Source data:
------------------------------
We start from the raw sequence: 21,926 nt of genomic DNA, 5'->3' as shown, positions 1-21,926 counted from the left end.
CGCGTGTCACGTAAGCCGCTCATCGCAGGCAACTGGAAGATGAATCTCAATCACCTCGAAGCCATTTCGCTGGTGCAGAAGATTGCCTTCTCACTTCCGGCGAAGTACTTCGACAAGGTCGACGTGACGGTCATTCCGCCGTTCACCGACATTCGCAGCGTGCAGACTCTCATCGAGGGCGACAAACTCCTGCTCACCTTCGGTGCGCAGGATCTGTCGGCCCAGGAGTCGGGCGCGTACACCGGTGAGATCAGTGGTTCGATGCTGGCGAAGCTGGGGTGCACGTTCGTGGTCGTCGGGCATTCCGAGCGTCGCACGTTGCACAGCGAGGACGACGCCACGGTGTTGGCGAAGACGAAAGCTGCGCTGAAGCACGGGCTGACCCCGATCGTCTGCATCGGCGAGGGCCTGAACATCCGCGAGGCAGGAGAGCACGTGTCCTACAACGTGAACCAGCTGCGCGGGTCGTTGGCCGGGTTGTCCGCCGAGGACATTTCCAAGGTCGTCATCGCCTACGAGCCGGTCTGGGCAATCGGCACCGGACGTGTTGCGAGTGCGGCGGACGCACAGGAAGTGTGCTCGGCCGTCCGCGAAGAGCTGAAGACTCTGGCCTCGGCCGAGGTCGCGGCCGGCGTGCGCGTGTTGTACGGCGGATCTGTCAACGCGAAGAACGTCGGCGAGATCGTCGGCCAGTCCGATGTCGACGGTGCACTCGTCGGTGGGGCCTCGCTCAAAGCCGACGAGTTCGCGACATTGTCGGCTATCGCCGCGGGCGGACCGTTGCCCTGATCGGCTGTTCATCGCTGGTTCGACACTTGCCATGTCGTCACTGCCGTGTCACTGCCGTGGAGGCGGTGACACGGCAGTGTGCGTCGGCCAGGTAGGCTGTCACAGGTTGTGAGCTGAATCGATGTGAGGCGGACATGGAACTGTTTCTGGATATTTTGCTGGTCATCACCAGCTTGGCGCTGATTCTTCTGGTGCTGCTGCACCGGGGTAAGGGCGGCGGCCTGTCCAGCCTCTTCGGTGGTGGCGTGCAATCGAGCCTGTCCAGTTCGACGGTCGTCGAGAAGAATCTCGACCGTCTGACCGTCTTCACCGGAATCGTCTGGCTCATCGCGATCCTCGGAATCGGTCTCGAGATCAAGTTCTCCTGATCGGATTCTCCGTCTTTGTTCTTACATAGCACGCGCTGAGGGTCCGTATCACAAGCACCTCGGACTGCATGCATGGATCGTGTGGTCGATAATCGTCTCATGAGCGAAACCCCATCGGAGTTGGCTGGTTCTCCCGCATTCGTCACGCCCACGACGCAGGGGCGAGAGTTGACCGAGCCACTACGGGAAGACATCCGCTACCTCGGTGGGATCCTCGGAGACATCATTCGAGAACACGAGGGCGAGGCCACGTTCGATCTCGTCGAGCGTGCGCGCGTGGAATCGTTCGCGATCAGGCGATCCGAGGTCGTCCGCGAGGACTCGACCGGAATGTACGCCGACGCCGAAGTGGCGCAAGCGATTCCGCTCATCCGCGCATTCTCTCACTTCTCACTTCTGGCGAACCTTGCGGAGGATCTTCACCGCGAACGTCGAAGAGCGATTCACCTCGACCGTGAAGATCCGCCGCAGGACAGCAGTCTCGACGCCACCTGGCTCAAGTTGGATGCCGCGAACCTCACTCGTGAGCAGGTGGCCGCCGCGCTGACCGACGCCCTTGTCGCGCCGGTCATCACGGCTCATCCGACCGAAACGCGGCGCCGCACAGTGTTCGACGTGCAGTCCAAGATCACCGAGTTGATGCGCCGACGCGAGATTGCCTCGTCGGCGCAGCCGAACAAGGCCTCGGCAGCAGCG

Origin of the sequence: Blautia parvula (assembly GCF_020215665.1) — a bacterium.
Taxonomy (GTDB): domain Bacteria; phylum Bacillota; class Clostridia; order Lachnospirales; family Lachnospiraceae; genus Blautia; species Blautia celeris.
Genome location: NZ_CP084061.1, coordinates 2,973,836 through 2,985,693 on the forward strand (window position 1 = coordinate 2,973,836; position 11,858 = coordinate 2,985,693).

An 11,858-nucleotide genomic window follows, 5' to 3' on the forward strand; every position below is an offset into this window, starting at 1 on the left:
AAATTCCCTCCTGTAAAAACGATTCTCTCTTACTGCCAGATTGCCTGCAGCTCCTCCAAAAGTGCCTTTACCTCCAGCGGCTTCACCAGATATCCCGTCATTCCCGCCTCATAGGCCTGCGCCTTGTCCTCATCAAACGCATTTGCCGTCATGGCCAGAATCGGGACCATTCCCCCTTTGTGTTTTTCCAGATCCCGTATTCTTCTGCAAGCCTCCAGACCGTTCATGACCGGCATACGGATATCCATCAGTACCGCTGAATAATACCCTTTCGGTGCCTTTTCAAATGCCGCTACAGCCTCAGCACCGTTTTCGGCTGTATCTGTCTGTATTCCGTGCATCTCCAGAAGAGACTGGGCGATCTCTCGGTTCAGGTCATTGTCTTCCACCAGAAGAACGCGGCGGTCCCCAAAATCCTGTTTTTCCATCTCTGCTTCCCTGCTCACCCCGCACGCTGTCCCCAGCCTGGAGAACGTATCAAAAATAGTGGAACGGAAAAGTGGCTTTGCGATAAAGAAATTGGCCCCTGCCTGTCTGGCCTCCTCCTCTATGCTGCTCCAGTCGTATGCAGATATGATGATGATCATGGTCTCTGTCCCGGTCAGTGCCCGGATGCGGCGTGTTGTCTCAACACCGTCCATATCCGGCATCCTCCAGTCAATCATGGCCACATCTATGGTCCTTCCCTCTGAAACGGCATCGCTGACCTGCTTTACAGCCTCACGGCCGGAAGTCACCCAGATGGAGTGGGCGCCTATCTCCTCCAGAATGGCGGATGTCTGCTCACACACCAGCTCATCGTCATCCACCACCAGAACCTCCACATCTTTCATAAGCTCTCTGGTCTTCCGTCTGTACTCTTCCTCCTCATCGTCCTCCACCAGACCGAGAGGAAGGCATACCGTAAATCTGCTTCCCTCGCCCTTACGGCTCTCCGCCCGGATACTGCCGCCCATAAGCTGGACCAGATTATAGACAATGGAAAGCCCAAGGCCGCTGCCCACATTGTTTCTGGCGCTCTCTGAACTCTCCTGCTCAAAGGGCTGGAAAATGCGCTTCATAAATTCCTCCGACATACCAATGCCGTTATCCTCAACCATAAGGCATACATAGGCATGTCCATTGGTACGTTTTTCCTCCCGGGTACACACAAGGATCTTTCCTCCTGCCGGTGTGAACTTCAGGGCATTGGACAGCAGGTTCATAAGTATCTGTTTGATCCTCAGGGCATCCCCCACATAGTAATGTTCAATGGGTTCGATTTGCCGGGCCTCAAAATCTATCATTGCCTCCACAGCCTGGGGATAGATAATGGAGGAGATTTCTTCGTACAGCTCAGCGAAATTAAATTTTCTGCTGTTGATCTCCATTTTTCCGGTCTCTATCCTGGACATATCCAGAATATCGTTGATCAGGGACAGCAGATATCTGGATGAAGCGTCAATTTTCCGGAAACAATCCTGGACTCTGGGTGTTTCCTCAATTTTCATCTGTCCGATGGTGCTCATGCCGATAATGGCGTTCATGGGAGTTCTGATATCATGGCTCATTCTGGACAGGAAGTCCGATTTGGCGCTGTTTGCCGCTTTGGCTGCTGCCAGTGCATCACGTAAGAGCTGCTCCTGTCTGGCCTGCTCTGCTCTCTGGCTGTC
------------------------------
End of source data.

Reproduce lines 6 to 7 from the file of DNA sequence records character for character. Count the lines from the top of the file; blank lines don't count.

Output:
An 11,858-nucleotide genomic window follows, 5' to 3' on the forward strand; every position below is an offset into this window, starting at 1 on the left:
AAATTCCCTCCTGTAAAAACGATTCTCTCTTACTGCCAGATTGCCTGCAGCTCCTCCAAAAGTGCCTTTACCTCCAGCGGCTTCACCAGATATCCCGTCATTCCCGCCTCATAGGCCTGCGCCTTGTCCTCATCAAACGCATTTGCCGTCATGGCCAGAATCGGGACCATTCCCCCTTTGTGTTTTTCCAGATCCCGTATTCTTCTGCAAGCCTCCAGACCGTTCATGACCGGCATACGGATATCCATCAGTACCGCTGAATAATACCCTTTCGGTGCCTTTTCAAATGCCGCTACAGCCTCAGCACCGTTTTCGGCTGTATCTGTCTGTATTCCGTGCATCTCCAGAAGAGACTGGGCGATCTCTCGGTTCAGGTCATTGTCTTCCACCAGAAGAACGCGGCGGTCCCCAAAATCCTGTTTTTCCATCTCTGCTTCCCTGCTCACCCCGCACGCTGTCCCCAGCCTGGAGAACGTATCAAAAATAGTGGAACGGAAAAGTGGCTTTGCGATAAAGAAATTGGCCCCTGCCTGTCTGGCCTCCTCCTCTATGCTGCTCCAGTCGTATGCAGATATGATGATGATCATGGTCTCTGTCCCGGTCAGTGCCCGGATGCGGCGTGTTGTCTCAACACCGTCCATATCCGGCATCCTCCAGTCAATCATGGCCACATCTATGGTCCTTCCCTCTGAAACGGCATCGCTGACCTGCTTTACAGCCTCACGGCCGGAAGTCACCCAGATGGAGTGGGCGCCTATCTCCTCCAGAATGGCGGATGTCTGCTCACACACCAGCTCATCGTCATCCACCACCAGAACCTCCACATCTTTCATAAGCTCTCTGGTCTTCCGTCTGTACTCTTCCTCCTCATCGTCCTCCACCAGACCGAGAGGAAGGCATACCGTAAATCTGCTTCCCTCGCCCTTACGGCTCTCCGCCCGGATACTGCCGCCCATAAGCTGGACCAGATTATAGACAATGGAAAGCCCAAGGCCGCTGCCCACATTGTTTCTGGCGCTCTCTGAACTCTCCTGCTCAAAGGGCTGGAAAATGCGCTTCATAAATTCCTCCGACATACCAATGCCGTTATCCTCAACCATAAGGCATACATAGGCATGTCCATTGGTACGTTTTTCCTCCCGGGTACACACAAGGATCTTTCCTCCTGCCGGTGTGAACTTCAGGGCATTGGACAGCAGGTTCATAAGTATCTGTTTGATCCTCAGGGCATCCCCCACATAGTAATGTTCAATGGGTTCGATTTGCCGGGCCTCAAAATCTATCATTGCCTCCACAGCCTGGGGATAGATAATGGAGGAGATTTCTTCGTACAGCTCAGCGAAATTAAATTTTCTGCTGTTGATCTCCATTTTTCCGGTCTCTATCCTGGACATATCCAGAATATCGTTGATCAGGGACAGCAGATATCTGGATGAAGCGTCAATTTTCCGGAAACAATCCTGGACTCTGGGTGTTTCCTCAATTTTCATCTGTCCGATGGTGCTCATGCCGATAATGGCGTTCATGGGAGTTCTGATATCATGGCTCATTCTGGACAGGAAGTCCGATTTGGCGCTGTTTGCCGCTTTGGCTGCTGCCAGTGCATCACGTAAGAGCTGCTCCTGTCTGGCCTGCTCTGCTCTCTGGCTGTC